So, we have to increase our reach out and influence in other parts of the world. This is the key objective for the EU of the Global Gateway Strategy to mobilize… investments across the world, in line with the G7 Partnership for Global Infrastructure.
We also need to work for a more effective multilateralism. There’s a great example that we have now to implement. It is last year’s global agreement to reform our global corporate taxation—an agreement that was made possible because everyone worked in a spirit of compromise to find a common solution. And I’m confident that this spirit will lead it too, and this spirit is alive and can guide us in meeting the common challenges we face.
So, thank you very much for this opportunity, and I’m happy to answer your questions.
ANNETTE WEISBACH: Commissioner Gentiloni, thank you very much for your deliberations. Let me, first of all, ask you about what happened today in Brussels because clearly President von der Leyen has presented a new round of sanctions, a package, and also news on potential oil price caps. Perhaps you can give us the latest what’s discussed in Brussels.
PAOLO GENTILONI: Yes. Indeed, we are working on the eighth package of sanctions. The main aspects of this package of sanctions are probably three. The first, we increase our listing of Russian persons or entities. They are now up to 1,025 persons, and seventy Russian entities. And this is the first part. The second part will be increasing of trade limits towards Russia. And the third, that I heard mentioned in the previous panel, is the agreement of G7 level on the price cap of oil.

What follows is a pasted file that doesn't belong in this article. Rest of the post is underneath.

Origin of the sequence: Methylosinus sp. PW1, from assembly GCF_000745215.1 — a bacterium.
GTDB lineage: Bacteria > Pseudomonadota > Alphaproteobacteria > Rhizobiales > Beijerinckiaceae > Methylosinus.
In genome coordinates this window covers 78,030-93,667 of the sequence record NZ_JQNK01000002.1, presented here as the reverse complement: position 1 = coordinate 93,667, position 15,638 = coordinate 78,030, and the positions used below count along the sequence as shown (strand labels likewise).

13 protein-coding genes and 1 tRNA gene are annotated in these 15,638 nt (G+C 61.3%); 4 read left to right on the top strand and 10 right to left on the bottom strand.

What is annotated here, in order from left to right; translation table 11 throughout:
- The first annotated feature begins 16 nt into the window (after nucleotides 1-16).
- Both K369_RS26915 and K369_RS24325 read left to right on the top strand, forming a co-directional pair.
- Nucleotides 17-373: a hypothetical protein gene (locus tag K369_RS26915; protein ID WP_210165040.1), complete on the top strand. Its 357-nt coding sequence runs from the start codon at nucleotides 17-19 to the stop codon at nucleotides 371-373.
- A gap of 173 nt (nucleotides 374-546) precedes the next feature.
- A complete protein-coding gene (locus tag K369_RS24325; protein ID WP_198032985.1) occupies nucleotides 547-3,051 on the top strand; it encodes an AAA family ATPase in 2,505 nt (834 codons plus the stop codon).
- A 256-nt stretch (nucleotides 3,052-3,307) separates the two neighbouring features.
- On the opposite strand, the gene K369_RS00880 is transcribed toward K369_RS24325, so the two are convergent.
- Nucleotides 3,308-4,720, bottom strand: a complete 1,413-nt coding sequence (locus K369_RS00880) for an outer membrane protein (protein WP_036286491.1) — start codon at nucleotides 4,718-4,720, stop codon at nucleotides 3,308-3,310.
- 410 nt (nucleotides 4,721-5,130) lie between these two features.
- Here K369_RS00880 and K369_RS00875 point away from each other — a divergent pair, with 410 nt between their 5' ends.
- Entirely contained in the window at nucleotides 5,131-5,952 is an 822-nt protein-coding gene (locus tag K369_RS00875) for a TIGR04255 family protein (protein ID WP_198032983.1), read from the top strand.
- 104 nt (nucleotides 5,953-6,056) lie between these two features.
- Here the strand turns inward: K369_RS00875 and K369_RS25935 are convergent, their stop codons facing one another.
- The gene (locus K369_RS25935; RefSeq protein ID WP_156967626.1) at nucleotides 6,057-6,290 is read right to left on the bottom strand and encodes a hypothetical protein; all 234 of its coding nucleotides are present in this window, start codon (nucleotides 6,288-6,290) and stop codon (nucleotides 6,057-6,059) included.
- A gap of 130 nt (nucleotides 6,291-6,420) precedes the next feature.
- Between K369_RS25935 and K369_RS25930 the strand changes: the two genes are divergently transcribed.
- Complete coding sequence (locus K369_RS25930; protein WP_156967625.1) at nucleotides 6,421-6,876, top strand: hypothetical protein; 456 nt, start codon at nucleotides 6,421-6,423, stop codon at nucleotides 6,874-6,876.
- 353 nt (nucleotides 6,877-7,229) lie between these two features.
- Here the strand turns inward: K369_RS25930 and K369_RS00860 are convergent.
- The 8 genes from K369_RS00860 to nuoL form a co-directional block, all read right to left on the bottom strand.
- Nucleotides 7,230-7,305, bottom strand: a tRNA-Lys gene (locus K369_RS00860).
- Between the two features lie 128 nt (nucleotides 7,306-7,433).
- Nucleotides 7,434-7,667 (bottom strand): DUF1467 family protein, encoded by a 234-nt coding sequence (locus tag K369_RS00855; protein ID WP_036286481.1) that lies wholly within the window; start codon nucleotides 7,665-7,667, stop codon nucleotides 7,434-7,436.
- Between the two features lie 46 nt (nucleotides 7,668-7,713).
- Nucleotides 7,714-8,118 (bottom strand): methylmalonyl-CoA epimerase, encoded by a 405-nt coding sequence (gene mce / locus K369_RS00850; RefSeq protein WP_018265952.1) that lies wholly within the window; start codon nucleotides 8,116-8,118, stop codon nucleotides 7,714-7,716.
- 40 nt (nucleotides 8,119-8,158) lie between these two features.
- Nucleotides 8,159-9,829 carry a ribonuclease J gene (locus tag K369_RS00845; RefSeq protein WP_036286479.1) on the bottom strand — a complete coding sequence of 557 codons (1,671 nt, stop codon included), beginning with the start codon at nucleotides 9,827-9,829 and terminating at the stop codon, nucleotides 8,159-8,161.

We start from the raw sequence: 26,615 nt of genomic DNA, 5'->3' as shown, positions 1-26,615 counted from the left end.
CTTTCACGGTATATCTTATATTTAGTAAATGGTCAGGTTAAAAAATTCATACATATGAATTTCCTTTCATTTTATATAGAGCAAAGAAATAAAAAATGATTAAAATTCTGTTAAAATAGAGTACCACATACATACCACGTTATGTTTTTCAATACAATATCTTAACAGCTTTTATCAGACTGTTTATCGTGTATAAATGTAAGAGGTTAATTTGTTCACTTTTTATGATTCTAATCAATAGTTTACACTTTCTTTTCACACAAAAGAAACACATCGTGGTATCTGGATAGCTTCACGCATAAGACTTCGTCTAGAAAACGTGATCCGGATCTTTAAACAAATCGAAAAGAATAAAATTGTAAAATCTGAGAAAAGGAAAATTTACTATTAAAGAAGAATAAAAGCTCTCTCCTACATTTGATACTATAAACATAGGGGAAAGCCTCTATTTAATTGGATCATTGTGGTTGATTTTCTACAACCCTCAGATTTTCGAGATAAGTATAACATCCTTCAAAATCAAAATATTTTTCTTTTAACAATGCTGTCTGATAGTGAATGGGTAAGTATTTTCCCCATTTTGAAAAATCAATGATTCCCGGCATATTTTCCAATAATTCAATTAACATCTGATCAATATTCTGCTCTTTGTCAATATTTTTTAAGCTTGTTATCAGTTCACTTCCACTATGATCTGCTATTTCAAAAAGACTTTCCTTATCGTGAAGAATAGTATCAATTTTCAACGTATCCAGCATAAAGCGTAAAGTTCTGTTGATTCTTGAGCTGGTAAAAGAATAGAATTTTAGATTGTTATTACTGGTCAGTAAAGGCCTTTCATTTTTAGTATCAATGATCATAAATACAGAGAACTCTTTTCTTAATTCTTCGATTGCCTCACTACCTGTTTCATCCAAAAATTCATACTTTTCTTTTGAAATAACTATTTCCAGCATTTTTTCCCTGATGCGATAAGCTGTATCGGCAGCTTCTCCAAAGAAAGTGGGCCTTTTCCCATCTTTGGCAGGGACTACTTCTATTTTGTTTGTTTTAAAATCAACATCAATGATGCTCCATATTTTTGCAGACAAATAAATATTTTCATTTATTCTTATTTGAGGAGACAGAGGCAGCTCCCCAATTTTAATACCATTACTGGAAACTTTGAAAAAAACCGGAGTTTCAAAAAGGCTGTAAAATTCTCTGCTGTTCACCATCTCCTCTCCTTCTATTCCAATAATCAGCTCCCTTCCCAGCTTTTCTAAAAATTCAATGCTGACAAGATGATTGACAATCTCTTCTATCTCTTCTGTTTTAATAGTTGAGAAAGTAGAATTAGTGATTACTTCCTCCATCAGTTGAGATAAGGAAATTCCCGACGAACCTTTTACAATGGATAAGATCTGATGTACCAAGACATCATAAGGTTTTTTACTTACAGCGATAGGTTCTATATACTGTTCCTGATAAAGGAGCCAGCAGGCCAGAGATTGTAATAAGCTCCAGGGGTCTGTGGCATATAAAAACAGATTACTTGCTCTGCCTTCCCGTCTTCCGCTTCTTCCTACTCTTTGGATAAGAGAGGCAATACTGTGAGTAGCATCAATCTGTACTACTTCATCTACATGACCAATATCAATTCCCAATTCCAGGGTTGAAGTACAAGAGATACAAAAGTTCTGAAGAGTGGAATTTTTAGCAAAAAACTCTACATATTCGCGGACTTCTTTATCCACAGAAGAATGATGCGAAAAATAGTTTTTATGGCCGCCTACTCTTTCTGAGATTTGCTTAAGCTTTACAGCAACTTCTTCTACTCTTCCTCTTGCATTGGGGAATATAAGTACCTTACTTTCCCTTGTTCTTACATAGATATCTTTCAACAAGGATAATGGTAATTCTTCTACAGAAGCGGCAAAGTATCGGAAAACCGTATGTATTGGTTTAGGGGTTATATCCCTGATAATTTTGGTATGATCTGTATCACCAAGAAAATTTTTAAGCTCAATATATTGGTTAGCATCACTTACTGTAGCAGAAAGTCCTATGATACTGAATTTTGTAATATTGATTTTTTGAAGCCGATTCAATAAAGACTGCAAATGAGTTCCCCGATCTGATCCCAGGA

Of course, this means that we will work especially on the sector of the shipment insurance to make sure that there is an agreement to avoid contracts, if oil is transported at the higher price in relation to the cap that we will establish at G7 level. As always, the decision making in the European Union is a process. We don’t have executive orders. But I am quite confident that, again, this new package of sanctions will be supported by member states and will enter into force.
ANNETTE WEISBACH: What do you think—when will those price caps, also for the energy of electricity and gas market, will get implemented and so consumer will finally benefit from it? Because we’re heading into the winter period.
PAOLO GENTILONI: Well, of course, we worked a lot in the previous months. And indeed, there were metrics and figures in my remarks, also to remind myself and everyone of how much we were able to achieve in these few months. If you look at the fact that we go from 40 to 9 percent, and maybe we are now even less than 9 percent, about gas coming from Russia. This is quite substantial. You know that we have very high level of storage.